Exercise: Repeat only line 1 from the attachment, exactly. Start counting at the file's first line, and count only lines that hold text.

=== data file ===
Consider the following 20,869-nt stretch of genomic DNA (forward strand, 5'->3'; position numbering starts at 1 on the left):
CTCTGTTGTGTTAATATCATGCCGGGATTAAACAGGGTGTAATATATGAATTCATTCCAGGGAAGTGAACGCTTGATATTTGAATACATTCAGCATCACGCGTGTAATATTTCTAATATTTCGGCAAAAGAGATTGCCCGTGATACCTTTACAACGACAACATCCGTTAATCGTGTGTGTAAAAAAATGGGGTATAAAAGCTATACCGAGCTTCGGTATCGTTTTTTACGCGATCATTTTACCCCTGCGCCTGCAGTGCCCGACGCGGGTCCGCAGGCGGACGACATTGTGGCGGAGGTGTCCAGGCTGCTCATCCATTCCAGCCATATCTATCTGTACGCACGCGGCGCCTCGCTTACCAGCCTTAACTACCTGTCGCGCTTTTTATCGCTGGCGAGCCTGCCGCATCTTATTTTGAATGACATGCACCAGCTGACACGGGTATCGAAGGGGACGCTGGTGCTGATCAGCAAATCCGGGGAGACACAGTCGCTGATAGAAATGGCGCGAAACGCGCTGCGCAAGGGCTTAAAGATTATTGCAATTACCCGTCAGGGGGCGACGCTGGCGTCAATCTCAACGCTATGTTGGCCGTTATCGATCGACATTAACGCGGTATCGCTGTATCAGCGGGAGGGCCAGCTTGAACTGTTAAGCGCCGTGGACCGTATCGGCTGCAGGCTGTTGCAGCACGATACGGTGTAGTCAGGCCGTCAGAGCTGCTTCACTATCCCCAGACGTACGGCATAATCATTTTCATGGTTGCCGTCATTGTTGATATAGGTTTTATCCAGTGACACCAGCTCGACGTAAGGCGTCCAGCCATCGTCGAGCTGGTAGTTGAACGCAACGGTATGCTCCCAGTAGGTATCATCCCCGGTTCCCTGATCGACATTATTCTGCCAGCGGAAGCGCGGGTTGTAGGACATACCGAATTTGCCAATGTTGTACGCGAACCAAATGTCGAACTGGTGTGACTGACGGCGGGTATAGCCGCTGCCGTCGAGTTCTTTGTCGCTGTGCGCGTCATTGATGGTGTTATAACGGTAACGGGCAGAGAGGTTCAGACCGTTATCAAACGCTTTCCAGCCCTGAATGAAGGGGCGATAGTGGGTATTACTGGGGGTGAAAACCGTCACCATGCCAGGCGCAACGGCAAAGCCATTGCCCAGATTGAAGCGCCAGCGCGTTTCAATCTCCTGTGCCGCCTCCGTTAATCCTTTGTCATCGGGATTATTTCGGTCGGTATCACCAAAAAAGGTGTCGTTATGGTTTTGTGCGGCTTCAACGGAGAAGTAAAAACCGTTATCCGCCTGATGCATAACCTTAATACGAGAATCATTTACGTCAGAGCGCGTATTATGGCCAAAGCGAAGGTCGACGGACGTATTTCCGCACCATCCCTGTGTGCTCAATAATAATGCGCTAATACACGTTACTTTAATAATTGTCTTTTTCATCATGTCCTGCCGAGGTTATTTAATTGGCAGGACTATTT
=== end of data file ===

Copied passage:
Consider the following 20,869-nt stretch of genomic DNA (forward strand, 5'->3'; position numbering starts at 1 on the left):